One-hundred twenty-eight decorative quilt panels, each representing a life lost to AIDS, were unfolded last night at the opening ceremony of a five-day display of the AIDS Memorial Quilt at Ithaca College.
The Ithaca College AIDS Working Group and the NAMES Project Foundation are sponsoring the display. All donations will directly support the 3,000 children of the Malawi Village in Africa who have lost parents to AIDS.
The AIDS Memorial Quilt originated in San Francisco in 1987.
The NAMES Project Foundation started the quilt to increase public awareness of AIDS and to serve as a means of remembrance of lives lost to AIDS, according to Shelley Facente, an Ithaca College senior and member of the Ithaca College AIDS Working Group.
“The quilt has grown so large that it can’t be displayed in one place,” Facente said, noting that the entire quilt consists of over 44,000 panels.
Throughout the course of the exhibit, which will last until Feb. 28, volunteers will continuously read the names of AIDS victims aloud.
“It’s easy to get lost in statistics,” Facente said. “I hope that people see that these are real people with real lives who have loved and been loved. [The quilt] puts a face to the statistics.”
Speakers at the opening ceremony highlighted the quilt’s role in AIDS education.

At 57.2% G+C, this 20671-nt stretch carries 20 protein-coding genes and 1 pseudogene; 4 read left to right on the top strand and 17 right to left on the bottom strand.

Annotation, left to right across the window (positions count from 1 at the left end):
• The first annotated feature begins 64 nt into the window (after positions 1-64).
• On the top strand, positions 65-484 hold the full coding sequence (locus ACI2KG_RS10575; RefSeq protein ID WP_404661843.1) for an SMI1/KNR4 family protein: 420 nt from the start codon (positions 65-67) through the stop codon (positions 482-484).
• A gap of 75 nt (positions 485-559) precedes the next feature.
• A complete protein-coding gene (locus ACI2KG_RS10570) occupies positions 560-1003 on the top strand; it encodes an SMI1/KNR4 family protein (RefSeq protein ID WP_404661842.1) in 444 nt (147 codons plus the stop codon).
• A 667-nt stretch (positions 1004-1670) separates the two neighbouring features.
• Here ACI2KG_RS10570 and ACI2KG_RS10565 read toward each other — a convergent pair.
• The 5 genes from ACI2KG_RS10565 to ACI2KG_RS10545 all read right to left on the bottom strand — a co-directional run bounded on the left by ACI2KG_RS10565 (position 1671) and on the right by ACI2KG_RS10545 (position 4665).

“As I look at the quilt, I think of our responsibility as individuals to remember,” said Brian McAree, vice president of student affairs at Ithaca College. “However, our responsibility is also to prevent others from getting infected with HIV or from dying of AIDS.”
“This is an educational opportunity,” said Pat Cornell, chair of the Ithaca College AIDS Working Group, adding that facilitated viewings of the quilt will be offered to students of all ages, ranging from elementary school to college.
“The quilt ensures that the millions of people who have died of AIDS will not be forgotten,” Cornell said. Each of the panels “represent a human’s life,” she said. “This life is going to be our teacher tonight.”
Jeff Hopkins, a former Ithaca resident who has been living with AIDS for over 17 years, said that the quilt honors those who have died of AIDS.
“I am here tonight in honor of more than 200 friends and acquaintances who have died over the years,” he said.
Becky Smith, a resident of Binghamton, noted that the quilt reminds her of love.
“[These panels] express so eloquently the love people have,” she said.
Throughout the ceremony, panelists spoke of their first times seeing the quilt.
Rev. Allison Stokes, the Protestant chaplain at Ithaca College, described the first time she viewed the quilt in Cape Town, South Africa as “a remarkable experience.”
“The beauty and the tragedy of this opportunity should impel us to action,” Stokes added.
Facente also commented on the quilt’s power to inspire AIDS activism.
“Just by being here, you’re being an activist,” Facente said. “You’re one part of a really important change that is happening.”
Archived article by Stephanie Hankin